Last week I shared some links from the Share a Story - Shape a Future literacy blog tour that I thought Booklights readers would be particularly interested in. This week, I have just a few quick links for you to other recent posts dedicated to helping parents grow young bookworms.
At Literacy Launchpad, Amy shares Part 4 of her series on tips for fostering a love of reading, about the joys of reading aloud. Of course we've talked about the importance of reading aloud many times here at Booklights (it's #1 in my Tips for Growing Bookworms series, for example). What I like about this particular Literacy Launchpad post is that Amy adds specific tips for the parent who "discovers the power of reading to their child a little later", and feel a bit awkward about starting. Like "Read interesting articles you find to your child (articles you think would also interest them)." [Image credit: a pro-reading t-shirt that Amy designed. You can order it from Literacy Launchpad.]
Speaking of reading aloud to older kids, I posted yesterday on my own blog about a father and daughter who read together for 3218 nights in a row (from fourth grade until the daughter's first day of college). It's an inspiring story, well worth a look!
At Getting Kids Reading, Joyce Grant suggests that parents read the books that their children are reading. This was #2 in the Tips for Growing Bookworms series, and is something that I highly, highly recommend. I was thus happy to see Joyce promoting it, too. She says: "My son's copy of Percy Jackson has two bookmarks in it--his and mine. We're both reading it. Not only is it a great series and a lot of fun to read, but I'm realizing there are huge benefits to reading what he's reading."
Mama Librarian has a thought-provoking rant about why parents shouldn't be reading early chapter books aloud to their kids. She says: "Books like Frog and Toad and Mr. Putter and Tabby are written especially for children who are learning to read on their own. They don't have any significant concept challenges, so readers can focus on decoding and fluency... As a media specialist, I suggest you save junior fiction for beginning readers to enjoy on their own." The basic idea is that kids will likely be interested enough to read those easy reader-type books on their own anyway. Parents can instead read aloud more advanced books, books that kids wouldn't have discovered on their own. All of which makes sense to me!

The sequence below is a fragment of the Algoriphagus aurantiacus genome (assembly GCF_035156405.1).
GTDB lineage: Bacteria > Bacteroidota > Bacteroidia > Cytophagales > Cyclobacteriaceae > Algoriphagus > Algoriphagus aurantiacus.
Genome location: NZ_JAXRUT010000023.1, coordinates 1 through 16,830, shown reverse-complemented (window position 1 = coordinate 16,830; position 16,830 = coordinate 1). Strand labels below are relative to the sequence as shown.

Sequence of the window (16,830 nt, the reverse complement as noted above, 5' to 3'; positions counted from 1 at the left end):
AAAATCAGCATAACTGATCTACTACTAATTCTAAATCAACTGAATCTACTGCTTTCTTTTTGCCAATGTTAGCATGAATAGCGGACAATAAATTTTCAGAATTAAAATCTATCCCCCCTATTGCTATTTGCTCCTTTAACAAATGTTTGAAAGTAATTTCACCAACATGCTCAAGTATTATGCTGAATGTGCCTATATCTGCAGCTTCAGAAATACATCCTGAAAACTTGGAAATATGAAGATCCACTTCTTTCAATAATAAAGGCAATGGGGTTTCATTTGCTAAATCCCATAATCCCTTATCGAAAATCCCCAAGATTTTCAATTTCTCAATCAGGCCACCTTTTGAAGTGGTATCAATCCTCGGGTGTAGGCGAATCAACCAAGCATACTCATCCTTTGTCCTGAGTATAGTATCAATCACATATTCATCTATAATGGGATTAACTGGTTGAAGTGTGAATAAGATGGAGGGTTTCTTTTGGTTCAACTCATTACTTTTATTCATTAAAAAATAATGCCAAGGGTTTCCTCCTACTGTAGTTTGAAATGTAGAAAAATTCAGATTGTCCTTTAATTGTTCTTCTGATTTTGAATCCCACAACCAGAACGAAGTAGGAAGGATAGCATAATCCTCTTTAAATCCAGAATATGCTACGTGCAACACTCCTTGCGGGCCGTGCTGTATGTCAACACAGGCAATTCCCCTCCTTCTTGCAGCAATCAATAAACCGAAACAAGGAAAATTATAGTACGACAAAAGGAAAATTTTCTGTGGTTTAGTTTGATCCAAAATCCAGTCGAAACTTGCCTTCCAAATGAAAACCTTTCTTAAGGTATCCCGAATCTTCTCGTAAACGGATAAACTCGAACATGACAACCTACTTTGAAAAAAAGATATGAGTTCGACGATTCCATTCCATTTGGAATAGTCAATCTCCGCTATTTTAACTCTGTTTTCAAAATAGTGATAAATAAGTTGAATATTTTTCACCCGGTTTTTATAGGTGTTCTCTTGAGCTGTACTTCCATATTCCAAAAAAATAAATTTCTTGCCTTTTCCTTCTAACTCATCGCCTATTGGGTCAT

Just in case you missed it, Terry Doherty had a great post here at Booklights earlier this month about letting kids write wordless stories, using images. She says: "For children who struggle with reading or writing, sharing and creating stories with just pictures may be just the thing to get them excited about literacy. First, they let kids stretch their imaginations. It also gives them a chance to tell a story in their own words ... the way they see it, without feeling hemmed in, overwhelmed, or intimidated by the actual text. There is a list of wordless and near-wordless books at the end of this post that may help you find books of interest."
And, in a link suggested by Terry, Barbara Freedman-De Vito, at Activity Village, shares several ideas for sharing stories aloud with children. She says: "despite a panoply of print and electronic media, purely oral forms of storytelling do still exist and are in fact used every day by talented entertainers, by skillful teachers and librarians, and by loving moms and dads quietly sharing good books with their children at bedtime. The purpose of this article to suggest some variations on the concept of bedtime stories and to offer some additional ways that parents and others can both share precious moments and create some precious memories with their children."
Ian Newbold at the Tidy Books Blog has an interesting post about his policy of limiting reading time to encourage reading (the idea being that he feels that kids, especially boys, are more likely to desire something that they get a "little bit too little of"). While my gut instinct is to reject the idea of limiting reading time out of hand, I can see the appeal of making more reading time a reward, something to aspire to... Food for thought. What do you all think about that? [Image credit: Microsoft ClipArt Gallery]
I hope that you've found some articles worth checking out today. For anyone who would like even more children's literacy and reading links, this week's children's literacy round-up from Terry Doherty and me is available at Jen Robinson's Book Page.